After this I wandered straight down to where there was another shrine. The one with the snake sign and the kids running down the stairs, both of which made great pictures. The most noteworthy thing from here was some sort of funeral ceremony going on. I just sat in the background (a bit out of sight) and listened to the monk do his chants. No idea what he said, but it reminded me a lot of the Gregorian chants at a Catholic church.
From there I did what I do best, got lost. I went off to the west somewhere and ended up at a shrine that led off into a hill. After getting a “Do you have any idea where you are?” look from a couple of teenagers (presumably coming from the school who’s bell I could hear), I decided it was time to pull out the GPS again.
I’ll skip all the fun yet singularly poor story-making walking I did.
Well I got to the shrine I aimed for and it was nice and all with a traditional Buddhist ceremony going on, but again, I ended up on the graveyard. This was not a normal graveyard. I got lost. Again. In a graveyard. The thing was a labyrinth; I knew the direction I needed to go to get out but the path was constantly winding, splitting and sometimes dead ending into a little embankment. I don’t know how you could find anyone in there without exact GPS coordinates, or with them for that matter, having a GPS didn’t help me. A gravestone half buried and I’m sure long forgotten cemented that idea for me.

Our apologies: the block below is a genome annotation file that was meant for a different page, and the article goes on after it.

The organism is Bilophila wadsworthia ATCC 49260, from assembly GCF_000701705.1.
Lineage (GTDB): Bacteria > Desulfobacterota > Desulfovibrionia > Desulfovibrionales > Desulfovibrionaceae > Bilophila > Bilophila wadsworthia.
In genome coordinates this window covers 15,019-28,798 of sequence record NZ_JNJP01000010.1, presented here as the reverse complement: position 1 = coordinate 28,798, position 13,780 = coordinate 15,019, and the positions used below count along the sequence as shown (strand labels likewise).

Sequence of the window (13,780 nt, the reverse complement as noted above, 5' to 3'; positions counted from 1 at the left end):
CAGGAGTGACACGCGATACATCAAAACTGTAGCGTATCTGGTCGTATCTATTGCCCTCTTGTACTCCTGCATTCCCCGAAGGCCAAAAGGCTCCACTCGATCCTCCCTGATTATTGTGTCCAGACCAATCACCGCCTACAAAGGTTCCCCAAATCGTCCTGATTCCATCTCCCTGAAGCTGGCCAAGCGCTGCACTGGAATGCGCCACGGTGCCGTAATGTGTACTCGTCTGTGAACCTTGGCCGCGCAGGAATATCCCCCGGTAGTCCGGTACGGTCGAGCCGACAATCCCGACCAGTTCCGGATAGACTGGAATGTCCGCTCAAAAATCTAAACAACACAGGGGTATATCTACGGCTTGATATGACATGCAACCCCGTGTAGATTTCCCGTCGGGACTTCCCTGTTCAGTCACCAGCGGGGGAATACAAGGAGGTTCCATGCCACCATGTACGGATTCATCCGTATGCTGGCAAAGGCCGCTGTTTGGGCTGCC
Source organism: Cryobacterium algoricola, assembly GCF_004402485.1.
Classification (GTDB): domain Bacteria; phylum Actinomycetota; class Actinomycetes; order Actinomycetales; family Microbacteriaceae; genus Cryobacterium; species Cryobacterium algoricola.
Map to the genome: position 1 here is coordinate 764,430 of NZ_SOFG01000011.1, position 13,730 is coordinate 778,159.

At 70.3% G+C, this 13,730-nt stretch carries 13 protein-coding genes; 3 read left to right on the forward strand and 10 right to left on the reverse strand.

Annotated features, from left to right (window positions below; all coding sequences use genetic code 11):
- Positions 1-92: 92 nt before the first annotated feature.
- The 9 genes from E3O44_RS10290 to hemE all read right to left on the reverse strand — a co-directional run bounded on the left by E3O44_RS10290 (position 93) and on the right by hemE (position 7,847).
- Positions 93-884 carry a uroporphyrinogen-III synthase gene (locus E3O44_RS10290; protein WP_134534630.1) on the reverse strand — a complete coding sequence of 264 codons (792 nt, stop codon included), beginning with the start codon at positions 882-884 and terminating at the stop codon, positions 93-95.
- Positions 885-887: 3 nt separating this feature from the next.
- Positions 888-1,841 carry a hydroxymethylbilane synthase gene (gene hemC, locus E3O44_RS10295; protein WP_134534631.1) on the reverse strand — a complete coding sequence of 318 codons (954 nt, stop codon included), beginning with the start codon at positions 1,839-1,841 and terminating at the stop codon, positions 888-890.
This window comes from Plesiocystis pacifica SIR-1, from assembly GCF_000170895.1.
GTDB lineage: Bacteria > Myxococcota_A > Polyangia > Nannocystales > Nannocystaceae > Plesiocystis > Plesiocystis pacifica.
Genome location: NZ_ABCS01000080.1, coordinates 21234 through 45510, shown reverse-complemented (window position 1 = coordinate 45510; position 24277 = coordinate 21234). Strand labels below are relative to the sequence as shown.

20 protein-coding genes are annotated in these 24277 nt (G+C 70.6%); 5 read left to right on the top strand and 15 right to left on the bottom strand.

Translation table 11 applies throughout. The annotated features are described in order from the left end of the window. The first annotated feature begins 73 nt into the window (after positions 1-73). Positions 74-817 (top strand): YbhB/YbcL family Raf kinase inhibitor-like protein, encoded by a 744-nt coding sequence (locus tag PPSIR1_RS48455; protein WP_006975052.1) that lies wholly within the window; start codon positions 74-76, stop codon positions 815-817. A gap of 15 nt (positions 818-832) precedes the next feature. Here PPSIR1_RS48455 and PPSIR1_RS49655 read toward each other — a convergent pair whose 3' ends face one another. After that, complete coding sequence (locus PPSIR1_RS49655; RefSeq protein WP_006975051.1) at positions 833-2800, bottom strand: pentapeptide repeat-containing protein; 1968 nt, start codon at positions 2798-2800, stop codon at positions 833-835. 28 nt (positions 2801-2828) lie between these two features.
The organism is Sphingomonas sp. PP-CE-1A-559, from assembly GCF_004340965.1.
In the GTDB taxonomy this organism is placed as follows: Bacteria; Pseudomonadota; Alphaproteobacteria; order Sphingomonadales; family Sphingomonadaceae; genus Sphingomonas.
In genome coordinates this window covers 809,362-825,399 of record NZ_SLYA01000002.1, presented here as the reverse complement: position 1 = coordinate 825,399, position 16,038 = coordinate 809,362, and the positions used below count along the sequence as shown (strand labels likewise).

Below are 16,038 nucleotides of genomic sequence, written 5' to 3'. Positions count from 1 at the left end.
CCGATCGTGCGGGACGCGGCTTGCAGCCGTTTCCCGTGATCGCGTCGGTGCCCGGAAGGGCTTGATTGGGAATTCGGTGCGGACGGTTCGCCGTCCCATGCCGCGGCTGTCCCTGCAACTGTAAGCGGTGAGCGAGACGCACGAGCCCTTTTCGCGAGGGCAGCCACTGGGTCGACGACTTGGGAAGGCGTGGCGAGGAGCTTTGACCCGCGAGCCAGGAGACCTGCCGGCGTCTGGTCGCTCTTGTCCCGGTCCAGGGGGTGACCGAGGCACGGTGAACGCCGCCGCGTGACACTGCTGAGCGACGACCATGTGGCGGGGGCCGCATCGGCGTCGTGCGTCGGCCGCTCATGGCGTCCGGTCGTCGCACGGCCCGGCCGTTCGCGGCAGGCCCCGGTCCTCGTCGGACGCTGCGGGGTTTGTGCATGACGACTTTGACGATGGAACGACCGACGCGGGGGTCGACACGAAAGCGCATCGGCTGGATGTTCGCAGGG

Next I went somewhere, really have no idea which temple anymore, and found a, what I would guess to be turn of the century, aqueduct. Well I had to follow that as far as I could and the view was worth it. As a rule, always take the random path into the hills.